In 2002, when I embarked on my unsuccessful run for Marion County Clerk, I proposed the idea of moving to the use of voting centers rather than the precinct polling place system. The voters I explained the concept to loved it. When I tried to explain it to party workers though the reception was less than enthusiastic. They could not get their heads around how the concept would work. Within a few years though Indiana began experimenting with the idea, which have been a success trial runs in Lafayette and Richmond. Secretary of State Todd Rokita is a strong advocate of voting centers.
The precinct voting system used in Indiana dates from the day of the horse and buggy. The idea behind the system was to establish a polling place in virtually every neighborhood so voters wouldn't travel very far to vote. It made sense when travel was difficult and volunteerism was high. It was not difficult to staff polling places with full boards of Republicans and Democrats.
Times have changed, but our old precinct based voting system has not. If you think about it, it's a crazy system. Very early on the morning of November 4th, thousands of people across the county will head out in the pitch dark night to schools, churches, apartment buildings, firehouses, etc. Hundreds of inspectors will be lugging boxes, keys in hand to open the machines and set up. The whole system is based on tons of cooperation of Democrats and Republicans and a high degree of volunteerism which does not exist today, not to mention more than a few alarm clocks. Years ago I was told by one of the former clerks that to put on an election the parties and the Marion County Clerk has to essentially recruit 10,000 volunteers.
The problem is we retain a labor intensive system in an era where volunteerism is low. In a county with a population the size of Indianapolis, it is a convoluted system that will inevitably break down. The only question is how much and how often. Former Clerk Republican Doris Anne Sadler and present Clerk Democrat Beth White have seen spectacular failures on Election Day. Many times though, the problem isn't the Clerk, but an antiquated voting system that is not well suited to today's realities.
The idea behind voting centers (Rokita prefers the term "vote centers" which is probably more grammatically correct though doesn't roll off the tongue as well as "voting centers") is to drastically reduce the labor required to put on an election. Basically there will be several voting locations set up throughout the county. While the locations will be substantially fewer, they will be larger and capable of accommodating more voters. Voters can choose to go to any location. They can vote on their lunch hour, at the mall, or when they just picked up the kids at the babysitter. The voter gives the registration officials his or her name or voter registration card and is given a ballot for the races where that voter lives. Computers at the voting centers linked together by a private network would keep an updated voter registration list of who has voted countywide so you couldn't go from one location and then vote in another. The voting center concept is basically the system the system they are using for absentee voting downtown in the Indianapolis City-County building, just with more locations It is a system that has performed well in the places where it has been tested. Voters love it.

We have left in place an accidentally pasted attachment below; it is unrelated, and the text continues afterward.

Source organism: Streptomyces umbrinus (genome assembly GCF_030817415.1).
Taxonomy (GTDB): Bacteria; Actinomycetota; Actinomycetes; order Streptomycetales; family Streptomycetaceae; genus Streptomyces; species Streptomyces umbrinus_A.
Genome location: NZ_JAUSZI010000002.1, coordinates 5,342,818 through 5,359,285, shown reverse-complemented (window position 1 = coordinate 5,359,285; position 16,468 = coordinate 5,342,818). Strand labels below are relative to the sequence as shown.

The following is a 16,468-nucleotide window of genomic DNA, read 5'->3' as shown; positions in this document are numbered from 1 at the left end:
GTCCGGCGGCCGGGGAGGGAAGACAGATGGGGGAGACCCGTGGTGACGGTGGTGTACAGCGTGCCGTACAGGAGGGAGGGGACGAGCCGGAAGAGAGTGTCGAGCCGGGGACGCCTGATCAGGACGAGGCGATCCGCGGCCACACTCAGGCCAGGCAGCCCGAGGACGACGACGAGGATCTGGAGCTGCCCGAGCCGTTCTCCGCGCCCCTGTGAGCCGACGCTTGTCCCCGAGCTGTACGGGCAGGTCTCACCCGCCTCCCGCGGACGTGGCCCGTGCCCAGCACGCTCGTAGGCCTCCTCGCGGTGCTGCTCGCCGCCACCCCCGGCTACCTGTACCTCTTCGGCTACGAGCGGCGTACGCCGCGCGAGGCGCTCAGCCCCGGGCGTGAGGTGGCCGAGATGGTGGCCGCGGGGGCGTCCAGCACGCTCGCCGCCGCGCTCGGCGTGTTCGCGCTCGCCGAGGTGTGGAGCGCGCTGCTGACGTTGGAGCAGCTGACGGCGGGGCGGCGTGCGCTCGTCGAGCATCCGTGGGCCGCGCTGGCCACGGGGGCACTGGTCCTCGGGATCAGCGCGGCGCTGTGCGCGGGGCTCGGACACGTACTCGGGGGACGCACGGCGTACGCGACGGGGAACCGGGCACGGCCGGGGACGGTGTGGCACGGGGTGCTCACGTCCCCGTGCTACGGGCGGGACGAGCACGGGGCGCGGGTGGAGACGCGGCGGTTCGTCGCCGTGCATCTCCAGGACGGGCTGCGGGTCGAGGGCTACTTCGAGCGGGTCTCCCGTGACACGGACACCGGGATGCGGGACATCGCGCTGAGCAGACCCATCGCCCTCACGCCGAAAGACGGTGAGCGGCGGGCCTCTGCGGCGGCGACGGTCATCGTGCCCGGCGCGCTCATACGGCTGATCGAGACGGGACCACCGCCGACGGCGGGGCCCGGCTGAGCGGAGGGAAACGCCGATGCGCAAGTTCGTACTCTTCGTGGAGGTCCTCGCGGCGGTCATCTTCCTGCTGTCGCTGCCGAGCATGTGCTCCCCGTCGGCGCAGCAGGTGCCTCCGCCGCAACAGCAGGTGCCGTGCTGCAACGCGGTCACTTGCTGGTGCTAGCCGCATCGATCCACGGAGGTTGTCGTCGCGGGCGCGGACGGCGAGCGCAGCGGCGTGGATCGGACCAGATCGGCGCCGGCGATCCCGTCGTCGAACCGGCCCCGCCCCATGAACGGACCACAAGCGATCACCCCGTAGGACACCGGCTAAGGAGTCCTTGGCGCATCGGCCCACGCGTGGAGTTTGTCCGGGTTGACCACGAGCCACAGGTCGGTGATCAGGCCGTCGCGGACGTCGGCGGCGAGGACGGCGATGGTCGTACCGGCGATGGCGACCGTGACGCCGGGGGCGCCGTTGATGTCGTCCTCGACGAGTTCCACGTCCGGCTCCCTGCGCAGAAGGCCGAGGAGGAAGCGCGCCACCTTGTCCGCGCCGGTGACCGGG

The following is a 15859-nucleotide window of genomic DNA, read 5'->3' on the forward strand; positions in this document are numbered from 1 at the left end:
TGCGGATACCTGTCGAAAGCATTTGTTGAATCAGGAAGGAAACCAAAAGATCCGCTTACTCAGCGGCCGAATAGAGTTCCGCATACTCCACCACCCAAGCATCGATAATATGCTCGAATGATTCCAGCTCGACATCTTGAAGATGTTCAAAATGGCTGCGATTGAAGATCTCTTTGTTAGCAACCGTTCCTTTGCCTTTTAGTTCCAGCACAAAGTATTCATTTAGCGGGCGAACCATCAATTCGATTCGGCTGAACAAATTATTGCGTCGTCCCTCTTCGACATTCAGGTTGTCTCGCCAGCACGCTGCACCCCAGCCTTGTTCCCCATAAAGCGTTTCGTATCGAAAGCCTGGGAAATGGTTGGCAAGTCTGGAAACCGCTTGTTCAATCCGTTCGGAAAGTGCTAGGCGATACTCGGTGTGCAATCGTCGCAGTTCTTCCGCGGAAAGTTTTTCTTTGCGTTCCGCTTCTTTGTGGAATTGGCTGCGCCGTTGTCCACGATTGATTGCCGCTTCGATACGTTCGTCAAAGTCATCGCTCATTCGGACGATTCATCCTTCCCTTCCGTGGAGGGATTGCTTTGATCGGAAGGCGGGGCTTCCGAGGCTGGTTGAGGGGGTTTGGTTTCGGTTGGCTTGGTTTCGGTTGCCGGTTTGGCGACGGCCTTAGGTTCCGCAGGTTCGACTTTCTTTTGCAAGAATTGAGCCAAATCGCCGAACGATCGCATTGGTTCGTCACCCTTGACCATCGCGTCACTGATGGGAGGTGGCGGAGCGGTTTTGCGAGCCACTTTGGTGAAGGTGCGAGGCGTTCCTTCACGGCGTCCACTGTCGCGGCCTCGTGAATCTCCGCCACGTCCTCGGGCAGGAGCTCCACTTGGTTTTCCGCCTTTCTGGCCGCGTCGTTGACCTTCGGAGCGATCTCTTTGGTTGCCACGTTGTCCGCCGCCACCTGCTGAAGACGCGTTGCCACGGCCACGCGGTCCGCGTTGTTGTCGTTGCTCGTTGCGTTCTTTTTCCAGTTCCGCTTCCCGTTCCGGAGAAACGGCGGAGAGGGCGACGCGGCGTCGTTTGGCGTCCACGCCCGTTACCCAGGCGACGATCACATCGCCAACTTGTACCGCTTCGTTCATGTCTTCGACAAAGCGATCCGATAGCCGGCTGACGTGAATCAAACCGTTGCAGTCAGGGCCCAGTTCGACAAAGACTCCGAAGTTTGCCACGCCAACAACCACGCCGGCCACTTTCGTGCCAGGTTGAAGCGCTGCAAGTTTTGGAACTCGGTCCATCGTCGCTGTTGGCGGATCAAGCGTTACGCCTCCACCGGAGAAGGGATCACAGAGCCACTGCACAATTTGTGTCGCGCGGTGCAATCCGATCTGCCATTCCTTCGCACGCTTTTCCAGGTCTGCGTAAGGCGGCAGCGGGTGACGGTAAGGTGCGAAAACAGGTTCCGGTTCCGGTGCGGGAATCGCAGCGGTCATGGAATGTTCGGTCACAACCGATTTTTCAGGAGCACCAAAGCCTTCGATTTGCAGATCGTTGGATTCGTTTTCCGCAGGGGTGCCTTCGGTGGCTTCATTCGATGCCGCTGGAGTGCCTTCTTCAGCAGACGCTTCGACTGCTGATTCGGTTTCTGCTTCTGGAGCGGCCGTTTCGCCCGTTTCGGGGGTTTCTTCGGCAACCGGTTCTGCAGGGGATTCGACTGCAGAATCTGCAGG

To combat poll worker labor shortage, Marion County recently decided to consolidate the precincts. That, of course, made them larger with more voters. The idea behind the change was that the larger the precincts, the fewer people needed to put on the election. I thought it was a good recognition of the problem, but a bad solution to that problem. High turnout elections, like the one coming up on November 4th, are going to be a nightmare for poll workers in the newly consolidated precincts and at their voting locations. The problem is that it still clings to an out-dated precinct voting system when a much better alternative, with voting centers, could have been adopted.
It is long past time for Marion County to put away the past and adopt a voting center system. If you're interested in the issue see the explanation for voting centers provided by Tippecanoe (Lafayette) County.
I feel sorry for the election clerk at every election. I don't know how they handle the logistics of all those precincts. Would be my worst nightmare.
Melyssa, it is a nightmare. It's easy to jump on Sadler and White, but the fact is they are running very antiquated, labor-intensive voting system. I think they can be faulted though for a lack of creativity to the problems with the old neighborhood precinct voting system. We need a creative approach to voting in the 21st century. Instead we're stuck with a system that has its roots in the 19th century.
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